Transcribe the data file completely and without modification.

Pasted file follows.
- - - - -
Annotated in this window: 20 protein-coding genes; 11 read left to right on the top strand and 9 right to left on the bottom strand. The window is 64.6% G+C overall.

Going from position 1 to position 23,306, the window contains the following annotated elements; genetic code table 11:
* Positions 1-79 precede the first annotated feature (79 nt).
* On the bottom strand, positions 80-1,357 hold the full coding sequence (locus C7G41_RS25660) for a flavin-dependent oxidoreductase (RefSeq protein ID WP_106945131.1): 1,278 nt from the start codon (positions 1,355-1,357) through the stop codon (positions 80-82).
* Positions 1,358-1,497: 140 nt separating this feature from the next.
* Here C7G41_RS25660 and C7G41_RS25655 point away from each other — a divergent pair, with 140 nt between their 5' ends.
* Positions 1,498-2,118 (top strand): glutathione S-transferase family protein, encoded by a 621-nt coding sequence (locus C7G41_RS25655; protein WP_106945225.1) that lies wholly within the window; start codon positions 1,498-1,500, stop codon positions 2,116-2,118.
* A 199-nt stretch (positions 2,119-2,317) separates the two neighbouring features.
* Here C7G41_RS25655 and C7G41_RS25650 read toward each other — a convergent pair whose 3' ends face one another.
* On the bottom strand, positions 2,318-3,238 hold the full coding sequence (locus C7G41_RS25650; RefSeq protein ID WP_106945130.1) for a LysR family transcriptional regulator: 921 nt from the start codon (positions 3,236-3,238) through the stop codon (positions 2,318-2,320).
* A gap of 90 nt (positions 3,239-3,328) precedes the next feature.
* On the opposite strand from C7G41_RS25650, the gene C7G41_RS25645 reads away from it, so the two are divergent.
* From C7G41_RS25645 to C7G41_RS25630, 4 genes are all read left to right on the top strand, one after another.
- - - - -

Annotated in this window: 20 protein-coding genes; 11 read left to right on the top strand and 9 right to left on the bottom strand. The window is 64.6% G+C overall.

Going from position 1 to position 23,306, the window contains the following annotated elements; genetic code table 11:
* Positions 1-79 precede the first annotated feature (79 nt).
* On the bottom strand, positions 80-1,357 hold the full coding sequence (locus C7G41_RS25660) for a flavin-dependent oxidoreductase (RefSeq protein ID WP_106945131.1): 1,278 nt from the start codon (positions 1,355-1,357) through the stop codon (positions 80-82).
* Positions 1,358-1,497: 140 nt separating this feature from the next.
* Here C7G41_RS25660 and C7G41_RS25655 point away from each other — a divergent pair, with 140 nt between their 5' ends.
* Positions 1,498-2,118 (top strand): glutathione S-transferase family protein, encoded by a 621-nt coding sequence (locus C7G41_RS25655; protein WP_106945225.1) that lies wholly within the window; start codon positions 1,498-1,500, stop codon positions 2,116-2,118.
* A 199-nt stretch (positions 2,119-2,317) separates the two neighbouring features.
* Here C7G41_RS25655 and C7G41_RS25650 read toward each other — a convergent pair whose 3' ends face one another.
* On the bottom strand, positions 2,318-3,238 hold the full coding sequence (locus C7G41_RS25650; RefSeq protein ID WP_106945130.1) for a LysR family transcriptional regulator: 921 nt from the start codon (positions 3,236-3,238) through the stop codon (positions 2,318-2,320).
* A gap of 90 nt (positions 3,239-3,328) precedes the next feature.
* On the opposite strand from C7G41_RS25650, the gene C7G41_RS25645 reads away from it, so the two are divergent.
* From C7G41_RS25645 to C7G41_RS25630, 4 genes are all read left to right on the top strand, one after another.